And why would they be? The company’s incentive was only to push borrowers into whatever repayment plans would keep them on the rolls the longest. This is all logical behavior on the loan servicer’s part. The bigger question is one of public policy: why do servicers get taxpayer money for this? Why are we paying these loan servicing companies to perform at-best apathetic and most likely predatory “service?”

Navient is currently facing lawsuits brought by the Consumer Financial Protection Bureau, which was created by Elizabeth Warren to be for financial products what the Consumer Product Safety Commission is for things like kids’ toys and high chairs. One of the ways Warren campaigned for its existence was to present legislators with three credit card applications and ask them to try to figure out which one had the best interest rate

As you might imagine, the future of such protections doesn’t look good. The current head of the CFPB is acting Trump White House chief of staff Mick Mulvaney, a guy who got the job by arguing against the CFPB’s existence and whose signature moves as its head include: firing the entire advisory council, and trying to change the name to the “Bureau of Consumer Financial Protection,” which would’ve cost an estimated $300 million. Mulvaney is a constipated weasel of a man whose protection of the payday loan industry was recently profiled in the New York Times, though of course he’s not alone in protecting predatory industries. Joe Biden famously supported a bill that denied student loan borrowers bankruptcy protections. Meanwhile, Betsy Devos has issued a memo outlining plans to protect student loan servicers from any state laws attempting to reign them in.

Which is, of course, no surprise coming from someone who has spent basically her entire “career” trying to divert money from public schools to private schools, through vouchers and other programs. Devos’s brother is Erik Prince, the founder of Blackwater, the private security force that was more or less founded on trying to privatize military operations. Which is to say, to earn taxpayer money to perform functions traditionally performed by government employees. Diverting public money to private enterprise is practically a religion among these people.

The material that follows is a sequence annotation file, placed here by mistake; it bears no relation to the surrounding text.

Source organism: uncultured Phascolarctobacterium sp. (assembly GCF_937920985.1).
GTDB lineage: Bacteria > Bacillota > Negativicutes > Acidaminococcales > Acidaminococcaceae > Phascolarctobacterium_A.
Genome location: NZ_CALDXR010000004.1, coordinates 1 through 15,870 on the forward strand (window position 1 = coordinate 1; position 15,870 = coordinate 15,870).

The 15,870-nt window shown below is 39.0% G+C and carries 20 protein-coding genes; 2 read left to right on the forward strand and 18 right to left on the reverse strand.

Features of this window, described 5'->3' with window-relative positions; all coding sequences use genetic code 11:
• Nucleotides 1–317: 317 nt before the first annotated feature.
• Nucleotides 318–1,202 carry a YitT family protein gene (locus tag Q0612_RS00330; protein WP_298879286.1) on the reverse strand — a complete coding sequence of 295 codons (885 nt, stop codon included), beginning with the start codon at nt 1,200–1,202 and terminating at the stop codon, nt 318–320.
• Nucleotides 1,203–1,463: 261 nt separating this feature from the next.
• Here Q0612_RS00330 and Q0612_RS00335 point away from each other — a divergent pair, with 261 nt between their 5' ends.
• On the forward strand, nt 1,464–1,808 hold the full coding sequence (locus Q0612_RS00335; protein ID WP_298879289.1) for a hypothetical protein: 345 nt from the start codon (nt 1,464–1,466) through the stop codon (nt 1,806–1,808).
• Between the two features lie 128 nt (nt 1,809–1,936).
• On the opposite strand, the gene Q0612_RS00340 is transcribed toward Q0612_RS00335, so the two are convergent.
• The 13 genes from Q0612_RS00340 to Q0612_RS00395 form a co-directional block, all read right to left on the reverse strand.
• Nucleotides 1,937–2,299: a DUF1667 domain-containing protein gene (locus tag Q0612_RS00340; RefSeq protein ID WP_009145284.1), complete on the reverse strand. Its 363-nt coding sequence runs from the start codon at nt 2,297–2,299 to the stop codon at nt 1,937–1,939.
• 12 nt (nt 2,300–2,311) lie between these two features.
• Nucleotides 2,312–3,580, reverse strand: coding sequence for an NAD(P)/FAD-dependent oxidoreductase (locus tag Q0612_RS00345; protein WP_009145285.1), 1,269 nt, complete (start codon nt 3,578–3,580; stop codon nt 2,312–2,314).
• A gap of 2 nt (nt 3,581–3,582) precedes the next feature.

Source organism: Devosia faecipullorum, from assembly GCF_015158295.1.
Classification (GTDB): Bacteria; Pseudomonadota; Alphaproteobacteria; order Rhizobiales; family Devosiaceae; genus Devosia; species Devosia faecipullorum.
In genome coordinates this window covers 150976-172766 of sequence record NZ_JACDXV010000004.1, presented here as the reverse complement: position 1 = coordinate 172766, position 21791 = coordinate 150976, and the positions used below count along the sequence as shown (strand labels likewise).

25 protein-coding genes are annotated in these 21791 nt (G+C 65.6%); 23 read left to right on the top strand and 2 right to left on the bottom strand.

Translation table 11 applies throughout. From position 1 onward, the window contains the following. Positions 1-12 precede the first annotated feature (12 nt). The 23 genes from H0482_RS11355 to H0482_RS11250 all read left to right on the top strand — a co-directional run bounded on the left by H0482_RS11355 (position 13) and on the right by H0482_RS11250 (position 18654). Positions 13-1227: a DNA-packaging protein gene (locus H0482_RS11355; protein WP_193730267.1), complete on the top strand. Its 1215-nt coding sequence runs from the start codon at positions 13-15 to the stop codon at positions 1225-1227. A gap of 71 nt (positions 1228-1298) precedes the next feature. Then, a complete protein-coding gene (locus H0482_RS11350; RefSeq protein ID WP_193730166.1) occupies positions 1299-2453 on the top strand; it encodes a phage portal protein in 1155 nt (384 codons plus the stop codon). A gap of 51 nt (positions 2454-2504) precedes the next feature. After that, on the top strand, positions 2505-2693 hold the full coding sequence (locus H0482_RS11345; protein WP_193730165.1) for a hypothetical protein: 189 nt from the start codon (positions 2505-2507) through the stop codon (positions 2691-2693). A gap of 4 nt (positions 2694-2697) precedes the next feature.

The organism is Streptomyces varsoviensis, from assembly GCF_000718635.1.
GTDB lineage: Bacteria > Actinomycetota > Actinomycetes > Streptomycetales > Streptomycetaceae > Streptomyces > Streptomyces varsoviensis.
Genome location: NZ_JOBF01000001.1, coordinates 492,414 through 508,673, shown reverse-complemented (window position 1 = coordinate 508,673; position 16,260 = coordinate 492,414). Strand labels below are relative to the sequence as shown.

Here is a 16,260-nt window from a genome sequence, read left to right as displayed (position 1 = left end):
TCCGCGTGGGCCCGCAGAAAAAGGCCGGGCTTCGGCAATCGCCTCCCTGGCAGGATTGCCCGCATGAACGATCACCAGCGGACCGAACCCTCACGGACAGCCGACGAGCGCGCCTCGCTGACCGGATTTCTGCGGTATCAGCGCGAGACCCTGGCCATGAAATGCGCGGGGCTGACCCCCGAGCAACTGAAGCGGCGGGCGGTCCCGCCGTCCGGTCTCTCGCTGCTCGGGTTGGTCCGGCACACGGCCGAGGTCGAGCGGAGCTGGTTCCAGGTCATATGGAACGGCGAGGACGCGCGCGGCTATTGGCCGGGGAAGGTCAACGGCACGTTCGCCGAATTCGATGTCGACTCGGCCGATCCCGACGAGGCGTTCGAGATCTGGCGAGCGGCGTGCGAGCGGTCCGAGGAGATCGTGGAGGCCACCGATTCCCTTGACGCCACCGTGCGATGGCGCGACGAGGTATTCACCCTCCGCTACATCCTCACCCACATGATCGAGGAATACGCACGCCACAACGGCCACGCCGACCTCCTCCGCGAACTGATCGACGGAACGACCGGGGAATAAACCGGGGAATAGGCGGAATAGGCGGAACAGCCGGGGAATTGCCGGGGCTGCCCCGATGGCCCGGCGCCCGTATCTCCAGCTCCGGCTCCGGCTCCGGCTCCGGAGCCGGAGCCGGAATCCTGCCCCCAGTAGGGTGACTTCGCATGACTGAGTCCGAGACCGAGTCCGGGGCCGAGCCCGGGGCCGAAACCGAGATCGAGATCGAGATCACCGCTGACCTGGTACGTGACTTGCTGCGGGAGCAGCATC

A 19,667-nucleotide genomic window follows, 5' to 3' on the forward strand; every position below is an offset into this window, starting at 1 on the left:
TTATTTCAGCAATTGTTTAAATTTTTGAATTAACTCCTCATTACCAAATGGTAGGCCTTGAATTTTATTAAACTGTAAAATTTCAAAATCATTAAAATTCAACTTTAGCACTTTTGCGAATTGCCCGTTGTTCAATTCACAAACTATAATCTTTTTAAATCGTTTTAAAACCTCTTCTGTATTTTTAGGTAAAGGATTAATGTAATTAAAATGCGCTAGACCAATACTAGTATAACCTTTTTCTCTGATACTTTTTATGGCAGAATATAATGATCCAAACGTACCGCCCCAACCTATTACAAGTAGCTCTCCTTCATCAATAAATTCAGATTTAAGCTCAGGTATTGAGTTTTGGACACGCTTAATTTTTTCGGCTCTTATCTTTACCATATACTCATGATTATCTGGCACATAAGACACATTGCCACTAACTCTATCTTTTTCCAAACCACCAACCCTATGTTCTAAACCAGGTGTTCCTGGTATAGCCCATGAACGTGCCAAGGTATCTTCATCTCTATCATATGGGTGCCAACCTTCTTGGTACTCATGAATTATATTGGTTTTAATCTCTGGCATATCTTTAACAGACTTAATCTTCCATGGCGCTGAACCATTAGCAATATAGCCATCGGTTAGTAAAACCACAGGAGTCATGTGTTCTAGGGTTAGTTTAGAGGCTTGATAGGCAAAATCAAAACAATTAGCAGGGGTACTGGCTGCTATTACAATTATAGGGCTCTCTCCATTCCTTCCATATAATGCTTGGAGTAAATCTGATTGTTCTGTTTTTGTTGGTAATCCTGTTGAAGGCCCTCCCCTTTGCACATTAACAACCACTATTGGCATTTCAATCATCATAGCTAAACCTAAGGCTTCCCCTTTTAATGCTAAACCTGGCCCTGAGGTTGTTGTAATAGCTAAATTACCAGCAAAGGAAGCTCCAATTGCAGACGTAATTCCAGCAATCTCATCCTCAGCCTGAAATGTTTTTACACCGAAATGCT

Obviously, student loans and military security are not the only sectors in which this dynamic, of the government paying private companies for their “public service” of extracting profit, plays itself out. Every time Bernie Sanders or other Democratic presidential candidates renew their call for Medicare for All, mainstream news outlets ready their shoutiest, most faux-skeptical headlines, all wondering some variation on “what will it cost, really?”

They almost always focus on what the direct cost to the government will be. Which conveniently ignores what Americans are already paying and where our money actually goes. We already pay a ton for healthcare, we just pay it in the form of employer payroll taxes and compulsory payments to private insurers extracted from wages. Matt Breunig at the PeoplesPolicyProject recently did a comparison of what American workers actually pay, once you include employer payroll taxes and insurance premiums, to other developed countries. Yep, we pay more. A lot more. Just compare what US workers pay to what our Canadian neighbors pay. And Canadians actually get health coverage for their money, without having to worry that changing jobs means they lose healthcare for them and their families.

It’s a dynamic that seems to play out all over American life. We already pay, often in subtle ways where it’s not even obvious that the money is being extracted, and we don’t ask the private sector for anything in return. Health insurers don’t even have to follow antitrust laws. Our arbitrary and semantically flawed fear of “big government” has created and nurtured entire industries of predatory corporate middle men, charging us a fee for charging us fees. It’s madness.

Vince Mancini is on Twitter. You can find his archive of film reviews here.